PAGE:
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  • Editor's Note

    Patience is one virtue scientists must embrace

    There’s a lot of waiting in science. Collecting and interpreting evidence demands skill and commitment, creativity and curiosity — and time. Though Saturn has been known since ancient times, Galileo first observed it with a telescope in 1610. He saw the rings, but didn’t identify them as such. Not until the 1650s did Dutch astronomer Christiaan Huygens report a flat ring around Saturn. The...

    08/23/2017 - 16:01 Science & Society, Astronomy
  • Science Ticker

    Today is the day! A last-minute guide for watching the Great American Eclipse

    Just a stab in the dark, but you’ve probably heard: There is a total solar eclipse today, August 21.

    For the first time since 1979, the moon’s shadow will zip across the continental United States. The shadow will travel from Oregon to South Carolina in a swift 92 minutes. For those in the path of totality, total darkness will last only a couple of minutes. There and elsewhere in most of...

    08/21/2017 - 06:00 Science & Society
  • News

    Eclipse watchers will go after the biggest solar mystery: Why is the corona so hot?

    A total solar eclipse shines a light on the sun's elusive atmosphere. When the moon blocks the sun, it’s finally possible to see how this diffuse cloud of plasma, called the corona, is magnetically sculpted into beautiful loops. The material there is about a trillionth the density of the solar surface. From its delicate and diaphanous appearance, you might expect the corona to be where the sun...

    08/20/2017 - 06:00 Astronomy, Science & Society, Physics
  • News

    Does the corona look different when solar activity is high versus when it’s low?

    Some cities have all the luck.

    Carbondale, Ill., is just a few kilometers north of the point where this year’s total solar eclipse will linger longest — the city will get two minutes and 38 seconds of total darkness when the moon blocks out the sun. And it’s the only city in the United States that will also be in the path of totality when the next total solar eclipse crosses North...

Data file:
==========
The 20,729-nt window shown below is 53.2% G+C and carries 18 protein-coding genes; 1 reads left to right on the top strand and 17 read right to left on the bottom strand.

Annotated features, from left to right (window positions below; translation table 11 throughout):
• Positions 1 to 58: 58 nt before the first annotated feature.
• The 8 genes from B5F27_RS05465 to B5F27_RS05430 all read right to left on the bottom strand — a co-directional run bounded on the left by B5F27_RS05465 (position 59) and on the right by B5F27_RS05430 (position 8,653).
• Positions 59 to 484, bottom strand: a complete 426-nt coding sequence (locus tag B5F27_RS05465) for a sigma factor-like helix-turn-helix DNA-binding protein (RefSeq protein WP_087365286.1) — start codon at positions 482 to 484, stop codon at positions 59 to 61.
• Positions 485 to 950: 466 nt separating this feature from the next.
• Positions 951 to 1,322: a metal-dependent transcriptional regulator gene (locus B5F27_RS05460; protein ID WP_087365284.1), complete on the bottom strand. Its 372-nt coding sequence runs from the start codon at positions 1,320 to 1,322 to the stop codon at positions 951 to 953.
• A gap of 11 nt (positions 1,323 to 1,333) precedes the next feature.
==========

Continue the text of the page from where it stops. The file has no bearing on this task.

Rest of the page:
08/19/2017 - 07:00 Astronomy, Physics, Science & Society, Earth
  • News

    Where does the solar wind come from? The eclipse may offer answers

    The sun can’t keep its hands to itself. A constant flow of charged particles streams away from the sun at hundreds of kilometers per second, battering vulnerable planets in its path.

    This barrage is called the solar wind, and it has had a direct role in shaping life in the solar system. It’s thought to have stripped away much of Mars’ atmosphere (SN: 4/29/17, p. 20). Earth is protected...

    08/18/2017 - 07:00 Astronomy, Science & Society, Physics
  • News

    Why are the loops in the sun’s atmosphere so neat and tidy?

    View the video

    When the Aug. 21 solar eclipse unveils the sun’s normally dim atmosphere, the corona will look like an intricate, orderly network of loops, fans and streamers. These features trace the corona’s magnetic field, which guides coronal plasma to take on the shape of tubes and sheets.

    These wispy coronal structures arise from the magnetic field on the sun’s visible surface...

    08/17/2017 - 07:00 Astronomy, Earth, Science & Society, Physics
  • News

    What can the eclipse tell us about the corona’s magnetic field?

    View the video

    The star of any solar eclipse is, of course, the sun. And total eclipses give the sun’s wispy, tenuous atmosphere the spotlight. This region, called the corona, is normally too dim to observe directly. But with the moon blocking the sun’s bright disk, the corona comes into view.

    And the view is dazzling. The corona’s hot plasma is a radiant, ever-changing tiara, full...

    08/16/2017 - 07:00 Astronomy, Earth, Science & Society, Physics
  • News

    Can the eclipse tell us if Einstein was right about general relativity?

    Almost a century ago, a solar eclipse revealed the geometry of spacetime. Now, physicists and amateur astronomers — armed with do-it-yourself gear — are going to double check that math during the Aug. 21 solar eclipse.

    In his 1915 general theory of relativity, Albert Einstein predicted that the sun’s gravity should distort spacetime in its vicinity. Stars behind the sun would appear in...

    08/15/2017 - 07:00 Astronomy, Science & Society, Physics
  • News

    What can we learn about Mercury’s surface during the eclipse?

    On the morning of August 21, a pair of jets will take off from NASA’s Johnson Space Center in Houston to chase the shadow of the moon. They will climb to 15 kilometers in the stratosphere and fly in the path of the total solar eclipse over Missouri, Illinois and Tennessee at 750 kilometers per hour.

    But some of the instruments the jets carry won’t be looking at the sun, or even at Earth...

    08/14/2017 - 07:00 Astronomy, Earth, Science & Society, Planetary Science
  • News

    What happens in Earth’s atmosphere during an eclipse?

    As the moon’s shadow races across North America on August 21, hundreds of radio enthusiasts will turn on their receivers — rain or shine. These observers aren’t after the sun. They’re interested in a shell of electrons hundreds of kilometers overhead, which is responsible for heavenly light shows, GPS navigation and the continued existence of all earthly beings.

    This part of the...

    08/13/2017 - 07:00 Astronomy, Earth, Science & Society